I think picking up people in bars is one of those things that is sort of "high level social skills." Although I don't necessarily think you'll grievously offend anyone as long as you are polite and willing to back off immediately if you don't get a positive response, I also think it's a challenging venue for meeting people unless you are particularly skilled at it. As a reference point, I go to plenty of bars and the one and only time that a man successfully "met" me in a bar was when we were out as part of a group of friends (we didn't know each other before that evening, but had mutual friends and were at the bar as part of the same group)....which I don't think is really your standard "pick someone up in a bar" narrative.

If you do want to give this a shot, I would keep the following tips in mind:
1. Start with eye contact, and don't approach someone without some genuine, encouraging eye contact first.
2. Be very aware of her body language and verbal + non-verbal cues. If she's leaning away, looks uncomfortable, is giving you one word answers, etc. then politely excuse yourself from the conversation. A lot of women are conditioned to not want to say "no" to men, and if someone isn't enthusiastically participating in the conversation, she'd probably rather you left her alone. (If you're not good at reading body language/non-verbal cues, bars probably aren't the best place to meet people.)
3. Focus the conversation on interesting things about her/you/the world as opposed to her appearance.
4. Be willing to take frequent rejection cheerfully. Just because a woman is in a bar doesn't mean she is a) single, b) interested in a relationship or hookup, c) intersted in a conversation at this particular moment, or d) interested in a conversation with you. Many of these things aren't anything to do with you in particular, and even if they are you can't control other people's taste. Just by the numbers of the situation, there's a high likelyhood that most of the women in any given bar don't want anything in particular to do with you. Not because of YOU, but because, you know, they don't want anything to do with any stranger. I almost never want to talk to strangers in bars, and even if I'm up for some casual conversation, I'm married so I'm not interested in anything romantic. This is independent of how attractive, interesting, etc. the people are -- it's just that I'm at a bar to hang out with my friends, not to meet people. So knowing that numbers game, don't take it personally if most of the conversations you initiate get turned down or don't go anywhere. If that level of rejection is something you can't or don't want to deal with, bars are probably not the place to meet women.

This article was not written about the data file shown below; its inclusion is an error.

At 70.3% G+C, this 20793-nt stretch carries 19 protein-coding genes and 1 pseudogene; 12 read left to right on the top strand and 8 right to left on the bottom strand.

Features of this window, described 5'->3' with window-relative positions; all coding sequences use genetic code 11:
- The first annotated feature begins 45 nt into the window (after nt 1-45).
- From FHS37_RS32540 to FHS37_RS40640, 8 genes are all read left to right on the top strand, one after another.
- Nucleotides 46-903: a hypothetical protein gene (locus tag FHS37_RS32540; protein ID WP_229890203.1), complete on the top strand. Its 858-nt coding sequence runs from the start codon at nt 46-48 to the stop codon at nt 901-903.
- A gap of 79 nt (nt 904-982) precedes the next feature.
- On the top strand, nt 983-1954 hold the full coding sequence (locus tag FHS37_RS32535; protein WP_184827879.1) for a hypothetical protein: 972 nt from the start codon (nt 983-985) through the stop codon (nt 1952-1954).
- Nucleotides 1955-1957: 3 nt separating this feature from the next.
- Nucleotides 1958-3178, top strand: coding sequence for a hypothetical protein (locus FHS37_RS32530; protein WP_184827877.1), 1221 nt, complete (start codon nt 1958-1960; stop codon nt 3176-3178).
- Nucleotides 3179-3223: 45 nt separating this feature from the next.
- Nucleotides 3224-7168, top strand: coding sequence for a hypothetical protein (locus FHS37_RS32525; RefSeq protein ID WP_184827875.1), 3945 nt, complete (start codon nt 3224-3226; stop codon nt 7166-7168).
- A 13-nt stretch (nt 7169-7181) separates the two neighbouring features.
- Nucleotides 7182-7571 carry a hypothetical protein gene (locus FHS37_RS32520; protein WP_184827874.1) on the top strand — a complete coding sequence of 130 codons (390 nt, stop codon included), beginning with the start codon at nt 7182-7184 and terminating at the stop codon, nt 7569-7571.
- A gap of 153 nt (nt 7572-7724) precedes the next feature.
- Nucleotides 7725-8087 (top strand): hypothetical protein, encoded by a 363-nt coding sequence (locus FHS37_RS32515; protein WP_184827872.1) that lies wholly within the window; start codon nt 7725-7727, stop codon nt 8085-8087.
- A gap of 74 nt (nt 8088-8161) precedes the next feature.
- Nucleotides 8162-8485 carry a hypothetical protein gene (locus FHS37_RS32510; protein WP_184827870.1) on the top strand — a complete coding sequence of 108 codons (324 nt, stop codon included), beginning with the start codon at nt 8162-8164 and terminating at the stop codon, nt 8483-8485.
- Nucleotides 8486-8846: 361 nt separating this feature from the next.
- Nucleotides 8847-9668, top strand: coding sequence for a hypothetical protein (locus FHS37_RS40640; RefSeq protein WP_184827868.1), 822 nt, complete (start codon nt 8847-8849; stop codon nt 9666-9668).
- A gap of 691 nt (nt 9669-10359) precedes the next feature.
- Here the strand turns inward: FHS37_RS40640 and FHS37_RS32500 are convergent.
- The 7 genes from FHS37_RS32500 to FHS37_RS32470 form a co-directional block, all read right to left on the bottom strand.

posted by rainbowbrite at 2:59 PM on July 16, 2015 [16 favorites]

Do you have friends who would be willing to come to the bar with you? Are you a fan of any professional sports? Watching a game together and interacting casually opens the door to interact with other people, whether they're alone or in another group. You can chitchat during halftime, react to the game together, and what not. Of course, you already know that!

If you could see such interactions as more of a friendly exchange, it might make the approaching part easier. People are nice to know in and of themselves and you never know if, say, the older couple has a younger friend joining them. It's about building comradery and community in low-key ways.

I agree with all of aka burlap's advice: becoming a regular helps you feel more comfortable as well as seem more legit. A lot of the interaction has less to do with words and more to do with non-verbal communication. When someone's interested -- asking you questions, doing a lot of eye contact, etc. -- it's less about what you say as much as seeming friendly without being creepy. (Easier said than done, right?)